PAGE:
Split is a rack based ab testing framework designed to work with Rails, Sinatra or any other rack based app.

Split is heavily inspired by the Abingo and Vanity rails ab testing plugins and Resque in its use of Redis.

Split is designed to be hacker friendly, allowing for maximum customisation and extensibility.


Split uses redis as a datastore.

Split only supports redis 2.0 or greater.

If you're on OS X, Homebrew is the simplest way to install Redis:

$ brew install redis
$ redis-server /usr/local/etc/redis.conf

You now have a Redis daemon running on 6379.


If you are using bundler add split to your Gemfile:

gem 'split'

Then run:

bundle install

Otherwise install the gem:

gem install split

and require it in your project:

require 'split'


If you are using Redis on Ruby 1.8.x then you will likely want to also use the SystemTimer gem if you want to make sure the Redis client will not hang.

Put the following in your gemfile as well:

gem 'SystemTimer'


Split is autoloaded when rails starts up, as long as you've configured redis it will 'just work'.


To configure sinatra with Split you need to enable sessions and mix in the helper methods. Add the following lines at the top of your sinatra app:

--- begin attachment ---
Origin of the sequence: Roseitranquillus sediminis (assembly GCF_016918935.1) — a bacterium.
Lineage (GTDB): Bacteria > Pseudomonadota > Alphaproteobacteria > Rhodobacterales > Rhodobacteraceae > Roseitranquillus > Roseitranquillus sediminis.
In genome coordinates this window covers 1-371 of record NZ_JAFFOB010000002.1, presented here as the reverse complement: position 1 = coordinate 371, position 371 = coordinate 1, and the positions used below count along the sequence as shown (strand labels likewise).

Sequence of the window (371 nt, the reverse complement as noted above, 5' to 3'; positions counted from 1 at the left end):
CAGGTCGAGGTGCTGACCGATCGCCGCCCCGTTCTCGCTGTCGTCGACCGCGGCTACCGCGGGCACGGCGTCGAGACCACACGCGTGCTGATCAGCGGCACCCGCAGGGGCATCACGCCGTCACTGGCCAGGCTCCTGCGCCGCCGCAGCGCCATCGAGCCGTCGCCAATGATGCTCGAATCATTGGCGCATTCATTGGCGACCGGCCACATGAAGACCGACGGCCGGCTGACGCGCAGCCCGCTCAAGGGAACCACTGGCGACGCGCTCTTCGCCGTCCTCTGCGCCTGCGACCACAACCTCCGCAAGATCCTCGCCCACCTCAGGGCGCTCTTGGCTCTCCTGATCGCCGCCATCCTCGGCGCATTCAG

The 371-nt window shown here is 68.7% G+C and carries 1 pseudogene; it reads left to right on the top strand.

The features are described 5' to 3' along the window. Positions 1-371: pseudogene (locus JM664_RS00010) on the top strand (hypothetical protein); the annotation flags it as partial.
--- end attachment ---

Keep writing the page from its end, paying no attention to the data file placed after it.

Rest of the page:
class MySinatraApp < Sinatra::Base
  enable :sessions
  helpers Split::Helper

  get '/' do


To begin your ab test use the ab_test method, naming your experiment with the first argument and then the different variants which you wish to test on as the other arguments.

ab_test returns one of the alternatives, if a user has already seen that test they will get the same alternative as before, which you can use to split your code on.

It can be used to render different templates, show different text or any other case based logic.

finished is used to make a completion of an experiment, or conversion.

Example: View

<% ab_test("login_button", "/images/button1.jpg", "/images/button2.jpg") do |button_file| %>
  <%= img_tag(button_file, :alt => "Login!") %>
<% end %>

Example: Controller

def register_new_user  # See what level of free points maximizes users' decision to buy replacement points.

  @starter_points = ab_test("new_user_free_points", '100', '200', '300')

Example: Conversion tracking (in a controller!)